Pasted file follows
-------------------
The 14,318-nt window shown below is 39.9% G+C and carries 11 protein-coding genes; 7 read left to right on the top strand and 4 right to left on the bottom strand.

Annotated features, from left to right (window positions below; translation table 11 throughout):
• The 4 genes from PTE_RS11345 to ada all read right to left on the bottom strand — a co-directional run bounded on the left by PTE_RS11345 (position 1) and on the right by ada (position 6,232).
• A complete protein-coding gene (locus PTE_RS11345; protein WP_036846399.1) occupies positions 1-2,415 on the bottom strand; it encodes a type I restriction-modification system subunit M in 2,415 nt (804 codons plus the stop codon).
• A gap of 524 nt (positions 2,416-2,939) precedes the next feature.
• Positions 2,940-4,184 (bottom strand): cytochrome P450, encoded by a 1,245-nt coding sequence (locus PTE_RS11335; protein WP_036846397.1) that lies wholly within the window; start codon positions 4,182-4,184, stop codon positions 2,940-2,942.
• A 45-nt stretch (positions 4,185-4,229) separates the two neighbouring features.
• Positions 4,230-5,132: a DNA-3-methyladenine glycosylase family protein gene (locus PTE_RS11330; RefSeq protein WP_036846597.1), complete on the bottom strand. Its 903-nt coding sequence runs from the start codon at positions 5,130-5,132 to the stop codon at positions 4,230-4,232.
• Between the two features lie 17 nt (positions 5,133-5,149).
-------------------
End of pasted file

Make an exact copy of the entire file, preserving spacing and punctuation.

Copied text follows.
The 14,318-nt window shown below is 39.9% G+C and carries 11 protein-coding genes; 7 read left to right on the top strand and 4 right to left on the bottom strand.

Annotated features, from left to right (window positions below; translation table 11 throughout):
• The 4 genes from PTE_RS11345 to ada all read right to left on the bottom strand — a co-directional run bounded on the left by PTE_RS11345 (position 1) and on the right by ada (position 6,232).
• A complete protein-coding gene (locus PTE_RS11345; protein WP_036846399.1) occupies positions 1-2,415 on the bottom strand; it encodes a type I restriction-modification system subunit M in 2,415 nt (804 codons plus the stop codon).
• A gap of 524 nt (positions 2,416-2,939) precedes the next feature.
• Positions 2,940-4,184 (bottom strand): cytochrome P450, encoded by a 1,245-nt coding sequence (locus PTE_RS11335; protein WP_036846397.1) that lies wholly within the window; start codon positions 4,182-4,184, stop codon positions 2,940-2,942.
• A 45-nt stretch (positions 4,185-4,229) separates the two neighbouring features.
• Positions 4,230-5,132: a DNA-3-methyladenine glycosylase family protein gene (locus PTE_RS11330; RefSeq protein WP_036846597.1), complete on the bottom strand. Its 903-nt coding sequence runs from the start codon at positions 5,130-5,132 to the stop codon at positions 4,230-4,232.
• Between the two features lie 17 nt (positions 5,133-5,149).